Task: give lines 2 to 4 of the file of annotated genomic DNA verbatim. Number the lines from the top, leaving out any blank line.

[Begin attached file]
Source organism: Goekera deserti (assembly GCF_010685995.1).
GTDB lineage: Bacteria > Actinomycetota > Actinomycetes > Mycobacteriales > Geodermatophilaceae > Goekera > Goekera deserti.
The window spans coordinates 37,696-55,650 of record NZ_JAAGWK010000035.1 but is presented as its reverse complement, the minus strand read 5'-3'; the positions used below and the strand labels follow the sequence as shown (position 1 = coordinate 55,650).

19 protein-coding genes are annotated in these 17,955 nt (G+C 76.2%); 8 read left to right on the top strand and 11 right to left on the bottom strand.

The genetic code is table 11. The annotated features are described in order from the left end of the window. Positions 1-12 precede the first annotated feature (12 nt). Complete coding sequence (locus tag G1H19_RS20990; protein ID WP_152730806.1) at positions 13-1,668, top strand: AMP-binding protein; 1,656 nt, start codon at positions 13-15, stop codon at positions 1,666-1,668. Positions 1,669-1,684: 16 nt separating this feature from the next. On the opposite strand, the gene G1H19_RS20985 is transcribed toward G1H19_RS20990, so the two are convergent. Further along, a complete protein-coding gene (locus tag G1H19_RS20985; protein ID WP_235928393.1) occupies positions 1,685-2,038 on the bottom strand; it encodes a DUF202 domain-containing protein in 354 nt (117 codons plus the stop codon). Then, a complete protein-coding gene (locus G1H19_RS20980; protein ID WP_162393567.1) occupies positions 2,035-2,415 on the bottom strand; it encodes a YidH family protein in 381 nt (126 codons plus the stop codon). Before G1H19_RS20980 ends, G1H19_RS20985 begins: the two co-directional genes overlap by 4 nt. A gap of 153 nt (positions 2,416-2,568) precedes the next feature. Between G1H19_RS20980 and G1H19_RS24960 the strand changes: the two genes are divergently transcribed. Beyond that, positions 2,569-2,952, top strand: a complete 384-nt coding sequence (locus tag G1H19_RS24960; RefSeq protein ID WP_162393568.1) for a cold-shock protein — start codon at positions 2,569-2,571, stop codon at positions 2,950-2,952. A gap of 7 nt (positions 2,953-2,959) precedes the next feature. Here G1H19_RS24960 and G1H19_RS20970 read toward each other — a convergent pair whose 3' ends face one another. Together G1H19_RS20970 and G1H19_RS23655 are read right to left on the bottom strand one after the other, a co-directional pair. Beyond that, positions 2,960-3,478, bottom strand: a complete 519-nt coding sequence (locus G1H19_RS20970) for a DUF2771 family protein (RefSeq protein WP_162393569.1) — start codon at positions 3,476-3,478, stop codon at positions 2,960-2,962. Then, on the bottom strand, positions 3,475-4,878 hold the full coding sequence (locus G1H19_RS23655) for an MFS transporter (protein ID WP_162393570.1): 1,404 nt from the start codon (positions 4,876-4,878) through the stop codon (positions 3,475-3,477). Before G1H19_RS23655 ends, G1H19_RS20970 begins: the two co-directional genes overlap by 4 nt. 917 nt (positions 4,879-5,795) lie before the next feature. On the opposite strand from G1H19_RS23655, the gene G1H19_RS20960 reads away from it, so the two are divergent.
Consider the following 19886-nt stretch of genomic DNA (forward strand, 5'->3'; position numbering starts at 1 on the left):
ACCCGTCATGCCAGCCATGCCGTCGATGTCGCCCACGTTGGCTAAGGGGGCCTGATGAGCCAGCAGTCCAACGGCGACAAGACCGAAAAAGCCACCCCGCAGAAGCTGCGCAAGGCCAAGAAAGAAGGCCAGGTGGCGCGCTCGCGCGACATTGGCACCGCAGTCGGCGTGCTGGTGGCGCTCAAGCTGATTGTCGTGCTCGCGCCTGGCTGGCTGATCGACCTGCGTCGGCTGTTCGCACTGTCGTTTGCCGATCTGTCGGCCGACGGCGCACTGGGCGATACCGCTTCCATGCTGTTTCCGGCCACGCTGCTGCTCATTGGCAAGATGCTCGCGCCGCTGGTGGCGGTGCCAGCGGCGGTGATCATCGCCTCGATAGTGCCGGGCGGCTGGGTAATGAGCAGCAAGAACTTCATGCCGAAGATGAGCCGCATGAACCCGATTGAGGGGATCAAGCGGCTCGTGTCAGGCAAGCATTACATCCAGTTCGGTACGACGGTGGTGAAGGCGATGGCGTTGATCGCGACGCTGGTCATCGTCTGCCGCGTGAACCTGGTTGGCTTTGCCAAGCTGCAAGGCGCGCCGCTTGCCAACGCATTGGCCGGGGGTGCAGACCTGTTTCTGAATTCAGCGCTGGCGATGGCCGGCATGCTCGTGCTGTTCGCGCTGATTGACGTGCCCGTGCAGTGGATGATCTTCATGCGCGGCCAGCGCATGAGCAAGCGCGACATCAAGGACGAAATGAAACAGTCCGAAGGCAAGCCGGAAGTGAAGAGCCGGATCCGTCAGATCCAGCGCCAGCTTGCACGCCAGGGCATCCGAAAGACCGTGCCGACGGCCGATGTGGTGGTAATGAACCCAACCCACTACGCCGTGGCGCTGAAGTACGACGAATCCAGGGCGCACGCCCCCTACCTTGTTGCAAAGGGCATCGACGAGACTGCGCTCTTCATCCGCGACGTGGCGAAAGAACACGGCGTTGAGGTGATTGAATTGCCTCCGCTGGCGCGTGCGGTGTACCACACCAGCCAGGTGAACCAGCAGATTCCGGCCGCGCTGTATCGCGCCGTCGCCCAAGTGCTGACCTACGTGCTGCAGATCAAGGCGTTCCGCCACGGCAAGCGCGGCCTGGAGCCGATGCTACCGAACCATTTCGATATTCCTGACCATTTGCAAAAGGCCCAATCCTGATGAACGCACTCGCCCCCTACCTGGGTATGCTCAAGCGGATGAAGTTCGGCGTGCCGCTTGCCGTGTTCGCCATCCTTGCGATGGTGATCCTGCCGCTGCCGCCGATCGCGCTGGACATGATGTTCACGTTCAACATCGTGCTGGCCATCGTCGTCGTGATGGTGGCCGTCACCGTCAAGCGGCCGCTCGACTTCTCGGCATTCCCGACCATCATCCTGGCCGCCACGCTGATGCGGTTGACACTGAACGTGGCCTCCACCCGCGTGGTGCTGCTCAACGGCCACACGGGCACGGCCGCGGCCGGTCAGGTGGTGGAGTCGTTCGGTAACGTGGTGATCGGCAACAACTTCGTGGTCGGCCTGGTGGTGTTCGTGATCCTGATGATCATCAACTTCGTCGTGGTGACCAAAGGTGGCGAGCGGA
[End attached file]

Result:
GTDB lineage: Bacteria > Actinomycetota > Actinomycetes > Mycobacteriales > Geodermatophilaceae > Goekera > Goekera deserti.
The window spans coordinates 37,696-55,650 of record NZ_JAAGWK010000035.1 but is presented as its reverse complement, the minus strand read 5'-3'; the positions used below and the strand labels follow the sequence as shown (position 1 = coordinate 55,650).

19 protein-coding genes are annotated in these 17,955 nt (G+C 76.2%); 8 read left to right on the top strand and 11 right to left on the bottom strand.